House debates

Tuesday, 22 June 2021

Questions without Notice

Law Enforcement

2:46 pm

Photo of James StevensJames Stevens (Sturt, Liberal Party) Share this | | Hansard source

My question is to the Minister for Home Affairs. Will the minister please update the House on the Morrison government's plan to keep Australians safe by addressing the serious threat of organised crime through Operation Ironside, and will the minister inform the House on our plan to ensure our law enforcement agencies have access to vital data held overseas?

Photo of Karen AndrewsKaren Andrews (McPherson, Liberal Party, Minister for Home Affairs) Share this | | Hansard source

I thank the member for his question. Clearly, community safety is an issue of priority for him, and I congratulate him on all of the work that he has done to ensure that the members of his community in the electorate of Sturt are safe and secure.

Of course, community safety was greatly enhanced and improved by the success of the AFP's Operation Ironside, which delivered a very serious blow to organised crime in this country. It took out a number of very dangerous criminals at the highest levels of organised crime, and this has a flow-on effect right through the crime supply chain. It means that there will be fewer drugs, fewer guns, fewer violent criminals on our streets. No matter how sophisticated or global the operation is, the bottom line is that we need to ensure the safety and security of all Australians and make sure we are keeping our communities safe.

One of the keys to the success of Operation Ironside was how the AFP leveraged their trusted relationships with international counterparts. These are relationships that have built up over many years, if not decades. The AFP worked very closely with the FBI, the UK National Crime Agency and other international agencies in what was truly a global effort. And again Australia did some pretty heavy lifting, with more than 4,000 members of the AFP and state and territory police across the country engaged on this operation. The local results have been absolutely outstanding. There have now been 283 people charged with 679 offences, and those who have been charged have been linked to Mafia, outlaw motorcycle gangs, crime syndicates and drug cartels.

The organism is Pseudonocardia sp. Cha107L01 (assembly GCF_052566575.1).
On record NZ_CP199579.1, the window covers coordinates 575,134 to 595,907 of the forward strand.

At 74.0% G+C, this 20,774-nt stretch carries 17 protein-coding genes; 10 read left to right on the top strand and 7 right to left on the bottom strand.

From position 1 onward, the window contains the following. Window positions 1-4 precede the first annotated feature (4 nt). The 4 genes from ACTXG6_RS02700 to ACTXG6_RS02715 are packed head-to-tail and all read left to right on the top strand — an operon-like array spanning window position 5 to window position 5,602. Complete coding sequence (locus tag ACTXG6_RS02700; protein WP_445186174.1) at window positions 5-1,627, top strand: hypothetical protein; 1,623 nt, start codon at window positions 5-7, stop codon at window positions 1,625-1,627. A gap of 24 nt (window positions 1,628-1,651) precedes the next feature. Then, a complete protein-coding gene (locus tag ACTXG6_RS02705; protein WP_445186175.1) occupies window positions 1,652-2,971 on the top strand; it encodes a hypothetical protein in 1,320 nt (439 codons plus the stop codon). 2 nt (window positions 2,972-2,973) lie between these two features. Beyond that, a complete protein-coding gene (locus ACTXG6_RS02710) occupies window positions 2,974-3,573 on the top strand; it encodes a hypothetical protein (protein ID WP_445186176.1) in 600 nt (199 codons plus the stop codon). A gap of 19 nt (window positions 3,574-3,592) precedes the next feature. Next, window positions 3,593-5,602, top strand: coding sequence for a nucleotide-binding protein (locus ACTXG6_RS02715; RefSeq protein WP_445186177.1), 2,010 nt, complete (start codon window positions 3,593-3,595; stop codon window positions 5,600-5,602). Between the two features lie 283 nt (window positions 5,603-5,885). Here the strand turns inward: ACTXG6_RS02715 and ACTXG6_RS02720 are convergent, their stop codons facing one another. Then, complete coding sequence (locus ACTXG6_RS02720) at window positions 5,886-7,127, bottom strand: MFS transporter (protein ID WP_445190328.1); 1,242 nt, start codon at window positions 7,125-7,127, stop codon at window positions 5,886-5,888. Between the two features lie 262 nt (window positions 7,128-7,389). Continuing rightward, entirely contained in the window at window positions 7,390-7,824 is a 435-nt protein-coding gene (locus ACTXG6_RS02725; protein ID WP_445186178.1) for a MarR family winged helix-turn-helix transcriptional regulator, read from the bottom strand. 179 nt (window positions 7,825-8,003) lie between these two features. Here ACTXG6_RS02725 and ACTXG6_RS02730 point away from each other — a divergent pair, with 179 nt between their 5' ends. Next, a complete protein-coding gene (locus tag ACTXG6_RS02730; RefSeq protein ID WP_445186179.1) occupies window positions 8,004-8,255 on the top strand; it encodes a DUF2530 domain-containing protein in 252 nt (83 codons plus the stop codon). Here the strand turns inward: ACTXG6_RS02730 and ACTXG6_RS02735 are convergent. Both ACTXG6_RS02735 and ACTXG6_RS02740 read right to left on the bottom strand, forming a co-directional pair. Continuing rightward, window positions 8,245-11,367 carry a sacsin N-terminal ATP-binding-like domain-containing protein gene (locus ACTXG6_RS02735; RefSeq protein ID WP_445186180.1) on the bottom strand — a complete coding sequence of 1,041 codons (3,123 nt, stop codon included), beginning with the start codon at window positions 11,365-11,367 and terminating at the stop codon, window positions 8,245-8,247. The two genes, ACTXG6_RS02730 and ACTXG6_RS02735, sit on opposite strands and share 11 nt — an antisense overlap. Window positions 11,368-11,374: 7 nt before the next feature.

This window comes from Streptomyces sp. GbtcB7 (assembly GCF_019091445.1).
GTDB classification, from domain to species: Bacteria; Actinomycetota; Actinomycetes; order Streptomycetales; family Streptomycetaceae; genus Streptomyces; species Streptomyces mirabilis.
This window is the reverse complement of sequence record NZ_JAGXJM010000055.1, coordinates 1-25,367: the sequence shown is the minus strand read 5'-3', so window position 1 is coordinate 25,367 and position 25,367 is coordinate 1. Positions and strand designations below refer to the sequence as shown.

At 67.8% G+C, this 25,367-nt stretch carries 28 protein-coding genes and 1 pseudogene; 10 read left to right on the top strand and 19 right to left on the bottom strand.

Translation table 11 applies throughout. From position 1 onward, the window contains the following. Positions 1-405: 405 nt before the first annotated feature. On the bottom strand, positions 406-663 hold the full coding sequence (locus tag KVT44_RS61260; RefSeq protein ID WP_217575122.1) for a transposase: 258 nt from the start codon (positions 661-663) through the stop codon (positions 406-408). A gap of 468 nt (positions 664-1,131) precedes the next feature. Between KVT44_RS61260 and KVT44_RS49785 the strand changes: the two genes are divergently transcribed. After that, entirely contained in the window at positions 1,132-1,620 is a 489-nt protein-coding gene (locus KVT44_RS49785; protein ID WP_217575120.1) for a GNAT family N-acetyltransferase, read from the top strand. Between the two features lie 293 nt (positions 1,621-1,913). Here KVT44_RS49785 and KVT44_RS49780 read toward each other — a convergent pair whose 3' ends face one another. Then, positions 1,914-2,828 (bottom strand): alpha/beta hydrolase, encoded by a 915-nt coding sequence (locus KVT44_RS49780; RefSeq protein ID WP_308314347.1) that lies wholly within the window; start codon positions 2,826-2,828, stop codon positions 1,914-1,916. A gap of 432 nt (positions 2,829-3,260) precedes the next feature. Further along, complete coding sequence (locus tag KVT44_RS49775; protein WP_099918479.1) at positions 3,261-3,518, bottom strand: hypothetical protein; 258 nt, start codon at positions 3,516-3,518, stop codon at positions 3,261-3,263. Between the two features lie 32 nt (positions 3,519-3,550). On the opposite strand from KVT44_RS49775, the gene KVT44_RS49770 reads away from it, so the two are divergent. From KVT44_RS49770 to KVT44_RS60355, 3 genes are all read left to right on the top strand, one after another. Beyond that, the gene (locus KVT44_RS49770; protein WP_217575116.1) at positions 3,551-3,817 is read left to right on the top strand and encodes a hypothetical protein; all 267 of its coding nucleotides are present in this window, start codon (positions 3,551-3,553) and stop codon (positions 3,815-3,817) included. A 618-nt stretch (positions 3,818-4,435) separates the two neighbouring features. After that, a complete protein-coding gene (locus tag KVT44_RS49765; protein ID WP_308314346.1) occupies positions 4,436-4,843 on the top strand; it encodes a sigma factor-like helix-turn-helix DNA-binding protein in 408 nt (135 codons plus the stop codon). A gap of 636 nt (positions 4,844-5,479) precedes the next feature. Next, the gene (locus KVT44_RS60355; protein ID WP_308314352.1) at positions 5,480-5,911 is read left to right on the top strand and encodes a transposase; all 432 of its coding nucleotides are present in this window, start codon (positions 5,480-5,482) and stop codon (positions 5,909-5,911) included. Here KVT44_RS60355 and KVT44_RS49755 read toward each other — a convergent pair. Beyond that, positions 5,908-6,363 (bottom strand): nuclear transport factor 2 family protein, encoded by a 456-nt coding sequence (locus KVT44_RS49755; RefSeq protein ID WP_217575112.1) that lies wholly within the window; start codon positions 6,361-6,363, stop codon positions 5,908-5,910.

We know that there is a lot more that needs to be done, and that's why this week we are bringing legislation into this parliament in relation to international production orders. This is very critical legislation that will support our relationship with the United States as we look at various agreements, particularly the Australia-US CLOUD Act agreement. What this will do is fast-track the amount of time it takes for our police to access data that is held overseas, principally in the United States, and, as we all know, organisations such as Facebook, Google, Microsoft and Apple are all headquartered in the United States. So the legislation that will be coming into the House to be debated will open up opportunities for the Australian Federal Police, for our agencies, to access that information in a timely manner. That of course is good for all Australians, and our safety and security.